Alumni Spotlight: David Ward, class of 1975

This year, as Penn State Brandywine turns 50, we proudly celebrate the accomplishments of our Brandywine alumni.
David Ward

David Ward, class of 1975

Credit: Michael McDade

MEDIA, Pa. — When David Ward retraces his path as a successful municipal planner for Chester County, he always returns to his beginnings at Penn State’s Brandywine campus.

The 1975 Penn State graduate spent his first five semesters at Brandywine, where he began his studies in environmental resource management. He later transitioned to University Park to complete his degree under the College of Agriculture.

Ward remembers Penn State Brandywine as a small but lively campus.

“The enrollment was small back then — less students than the high school I attended,” he said. “The campus had just moved from the city of Chester. Only the original Main Building and small parking lot had opened. In fact, the current parking lot served as the recreational fields where I took my mandatory physical education courses, including flag football, tennis and archery.”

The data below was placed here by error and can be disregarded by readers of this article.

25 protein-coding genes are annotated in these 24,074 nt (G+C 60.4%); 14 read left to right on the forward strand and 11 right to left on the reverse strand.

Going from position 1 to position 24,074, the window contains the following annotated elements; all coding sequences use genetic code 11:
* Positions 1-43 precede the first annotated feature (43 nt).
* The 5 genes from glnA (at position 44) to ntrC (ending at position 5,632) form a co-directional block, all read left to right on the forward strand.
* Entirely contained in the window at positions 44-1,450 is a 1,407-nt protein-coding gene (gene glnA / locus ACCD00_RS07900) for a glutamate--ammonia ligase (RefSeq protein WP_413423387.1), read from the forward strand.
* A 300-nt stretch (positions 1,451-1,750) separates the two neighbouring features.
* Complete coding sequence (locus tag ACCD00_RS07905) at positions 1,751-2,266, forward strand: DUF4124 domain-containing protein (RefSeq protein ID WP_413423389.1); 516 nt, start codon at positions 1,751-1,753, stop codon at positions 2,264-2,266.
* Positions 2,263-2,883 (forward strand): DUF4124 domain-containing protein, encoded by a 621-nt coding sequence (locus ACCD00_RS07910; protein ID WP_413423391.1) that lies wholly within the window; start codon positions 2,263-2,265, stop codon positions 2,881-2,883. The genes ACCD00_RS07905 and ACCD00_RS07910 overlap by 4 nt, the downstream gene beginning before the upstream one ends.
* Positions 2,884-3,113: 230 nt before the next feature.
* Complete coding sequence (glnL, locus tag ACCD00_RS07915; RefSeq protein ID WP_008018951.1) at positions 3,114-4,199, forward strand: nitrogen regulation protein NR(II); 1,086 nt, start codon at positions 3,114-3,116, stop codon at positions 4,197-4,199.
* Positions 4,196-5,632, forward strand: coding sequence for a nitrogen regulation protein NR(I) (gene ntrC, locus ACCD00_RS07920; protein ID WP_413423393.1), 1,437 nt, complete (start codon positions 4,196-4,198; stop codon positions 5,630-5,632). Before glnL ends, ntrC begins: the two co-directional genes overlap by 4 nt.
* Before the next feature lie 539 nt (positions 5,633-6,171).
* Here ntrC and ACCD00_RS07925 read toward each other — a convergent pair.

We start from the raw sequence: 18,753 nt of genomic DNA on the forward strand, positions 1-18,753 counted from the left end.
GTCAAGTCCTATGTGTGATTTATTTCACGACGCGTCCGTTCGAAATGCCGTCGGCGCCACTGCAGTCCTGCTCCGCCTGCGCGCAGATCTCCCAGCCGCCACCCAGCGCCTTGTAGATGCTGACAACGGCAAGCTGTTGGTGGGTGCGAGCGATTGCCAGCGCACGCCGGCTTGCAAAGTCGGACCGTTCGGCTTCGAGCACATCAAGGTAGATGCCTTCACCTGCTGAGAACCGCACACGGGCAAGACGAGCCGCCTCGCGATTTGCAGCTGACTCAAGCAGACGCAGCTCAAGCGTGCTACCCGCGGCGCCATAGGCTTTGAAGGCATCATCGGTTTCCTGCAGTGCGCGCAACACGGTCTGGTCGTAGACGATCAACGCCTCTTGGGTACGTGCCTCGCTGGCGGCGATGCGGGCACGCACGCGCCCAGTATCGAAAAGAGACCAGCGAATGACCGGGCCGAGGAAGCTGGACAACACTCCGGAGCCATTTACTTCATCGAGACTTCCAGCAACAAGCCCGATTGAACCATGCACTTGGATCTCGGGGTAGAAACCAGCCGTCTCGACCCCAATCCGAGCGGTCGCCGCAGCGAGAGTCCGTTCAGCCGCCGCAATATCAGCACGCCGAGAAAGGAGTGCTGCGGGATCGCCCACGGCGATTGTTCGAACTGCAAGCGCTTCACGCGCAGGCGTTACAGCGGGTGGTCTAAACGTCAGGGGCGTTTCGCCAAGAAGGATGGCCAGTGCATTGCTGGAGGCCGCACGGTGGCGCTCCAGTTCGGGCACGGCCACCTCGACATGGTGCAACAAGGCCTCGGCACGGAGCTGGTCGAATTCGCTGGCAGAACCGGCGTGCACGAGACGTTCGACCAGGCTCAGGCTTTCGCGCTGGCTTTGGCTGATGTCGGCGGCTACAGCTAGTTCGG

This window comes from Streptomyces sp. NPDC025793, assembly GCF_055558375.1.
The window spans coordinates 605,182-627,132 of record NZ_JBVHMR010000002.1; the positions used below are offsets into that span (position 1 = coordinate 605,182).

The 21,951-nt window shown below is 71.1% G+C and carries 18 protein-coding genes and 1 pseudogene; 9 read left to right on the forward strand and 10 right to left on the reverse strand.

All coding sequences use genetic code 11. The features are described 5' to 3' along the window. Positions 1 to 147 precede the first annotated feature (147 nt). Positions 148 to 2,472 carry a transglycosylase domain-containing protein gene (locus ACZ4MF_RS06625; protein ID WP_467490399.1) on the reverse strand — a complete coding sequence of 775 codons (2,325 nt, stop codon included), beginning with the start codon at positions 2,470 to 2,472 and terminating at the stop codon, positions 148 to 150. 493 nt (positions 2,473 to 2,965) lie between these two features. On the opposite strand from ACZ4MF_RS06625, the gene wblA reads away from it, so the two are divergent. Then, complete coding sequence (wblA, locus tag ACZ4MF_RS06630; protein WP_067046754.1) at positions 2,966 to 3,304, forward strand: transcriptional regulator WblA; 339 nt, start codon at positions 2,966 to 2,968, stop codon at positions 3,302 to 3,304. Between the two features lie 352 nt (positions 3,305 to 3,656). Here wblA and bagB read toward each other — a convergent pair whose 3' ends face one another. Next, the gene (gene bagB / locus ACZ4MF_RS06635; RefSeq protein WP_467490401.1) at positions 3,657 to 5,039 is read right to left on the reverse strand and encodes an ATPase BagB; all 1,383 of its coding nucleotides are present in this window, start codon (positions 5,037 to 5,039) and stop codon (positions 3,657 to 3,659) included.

Although Ward, who worked through college, did not have time to become part of organized student life on campus, he found rewarding friendships at Brandywine.

“To this day, I stay in touch with the friends I met,” he said. “The camaraderie of students and the small classroom size made for a positive learning experience.”

Ward took classes in a variety of subjects at Brandywine, including a chemistry course with Ed Tomeszko, who later became Brandywine’s second campus executive.  

After graduating from Penn State, Ward found employment with the Chester County Planning Commission. Forty years later, he is now the commission’s assistant director, where he manages the department’s strategic planning and budget in the fastest-growing county in Pennsylvania. Ward also has worked as a training consultant with the Pennsylvania Municipal Planning Education Institute and previously served as a private planning consultant at his own firm.

“The broad scope of my major prepared me well for a career in city planning, which involves multiple disciplines coming together to solve public issues,” he said.

As a leader for the Chester County Planning Commission, a Boy Scouts volunteer, and an active community member, Ward looks back fondly on his beginnings at Brandywine and reflects on how the campus helped him accomplish his goals.  

“I will always be a Brandywine Penn Stater!” he said.